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Rennes 2 Professor Françoise Dubosquet Becomes Honorary Consul for Spain


Interview: Françoise Dubosquet is a specialist in the study of contemporary Spain and is responsible for the international joint degree program of the ETILA Master's degree (Iberian and Latin American Studies) with the Autonomous University of Madrid. In December, she was named Honorary Consul for Spain in Brittany. This prestigious appointment will provide her with the opportunity to continue to find new ways of connecting the region of Brittany to its neighbor to the south. 

F. Dubosquet
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Congratulations on being named Honorary Consul for Spain. Can you please tell us what the role entails and how the appointment came about? 

FD: In fact, it's a post that acts as a relay between the Spanish Consulate General in Paris and the representation of Spain in Brittany. It provides a link for Spanish citizens who are living here, whether they are in difficulty, need help with administrative paperwork, or are just seeking guidance in relation to their residency in Brittany and Loire-Atlantique (Nantes, Brest, Rennes...). It also provides a link for French people who wish, for example, to go to Spain or reside there on a longer term basis. So it’s really a way to help people obtain important information and documentation but there’s also a side that means we’re able to accompany them (Spanish and French residents) with any questions they may have when they move and adjust between regions and the two countries. The job also entails important economic and diplomatic aspects. I’ll be working to promote stronger trade ties between the two countries in our region in collaboration with local partners and organizations. 

As to how it came about, the Consul General contacted me in February last year because Jean-Pierre Sanchez, a Rennes 2 professor who had been working in this capacity for the last 15 years, decided to retire. I think they were interested in my particular profile because I’m very attached to the exchange aspect between the two countries and the cultural aspects as well. As a specialist of contemporary Spain, I work on the transition of intellectuals, politics, the press, etc. So of course, they wanted someone who was very familiar with Brittany and at the same time, someone who has strong links to Spain. Yet, I really wasn’t expecting it and was quite surprised when they called me in February and offered me the opportunity to apply for the position. It's quite an official process that has to go through the Spanish Office for Foreign Affairs and then through the Quai d'Orsay. Usually, the process is wrapped up within a couple of months, but the pandemic has complicated matters. In the end, I started my functions in December of 2020.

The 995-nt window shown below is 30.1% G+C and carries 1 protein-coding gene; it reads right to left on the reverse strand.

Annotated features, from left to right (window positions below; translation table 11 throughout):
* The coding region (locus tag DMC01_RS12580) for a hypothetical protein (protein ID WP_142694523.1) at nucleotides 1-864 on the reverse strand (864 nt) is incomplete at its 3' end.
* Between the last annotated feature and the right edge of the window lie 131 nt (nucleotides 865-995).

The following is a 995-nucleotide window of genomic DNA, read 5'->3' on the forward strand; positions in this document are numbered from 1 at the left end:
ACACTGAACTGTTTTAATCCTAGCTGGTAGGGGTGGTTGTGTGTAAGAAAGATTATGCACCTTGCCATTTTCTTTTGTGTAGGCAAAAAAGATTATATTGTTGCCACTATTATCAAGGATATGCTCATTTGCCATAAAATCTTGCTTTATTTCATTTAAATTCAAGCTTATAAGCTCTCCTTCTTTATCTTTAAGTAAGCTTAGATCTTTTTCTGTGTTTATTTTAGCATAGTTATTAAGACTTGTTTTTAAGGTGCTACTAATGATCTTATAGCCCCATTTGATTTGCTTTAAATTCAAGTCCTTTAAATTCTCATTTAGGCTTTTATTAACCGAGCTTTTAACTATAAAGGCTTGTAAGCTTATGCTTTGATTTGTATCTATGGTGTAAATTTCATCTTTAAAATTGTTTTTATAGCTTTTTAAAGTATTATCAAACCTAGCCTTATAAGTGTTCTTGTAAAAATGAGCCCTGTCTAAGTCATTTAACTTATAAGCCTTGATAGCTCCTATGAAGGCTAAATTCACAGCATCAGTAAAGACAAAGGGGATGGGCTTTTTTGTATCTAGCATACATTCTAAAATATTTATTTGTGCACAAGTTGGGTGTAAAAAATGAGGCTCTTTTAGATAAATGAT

What attracts you to this position? 

FD: While I was surprised to receive the initial call, I see this role as an extension to the work that I have already been doing for years now. Throughout my time at Rennes 2, I’ve been involved in the life of the university through teaching, conducting research, and coordinating with local and regional offices. I’m able to draw upon my former experiences as Director of the Spanish Department and, later, the Faculty of Languages, alongside my continued involvement with the International Relations Office, the Cirefe, university commissions and national committees as inspiration for the tasks that lay ahead.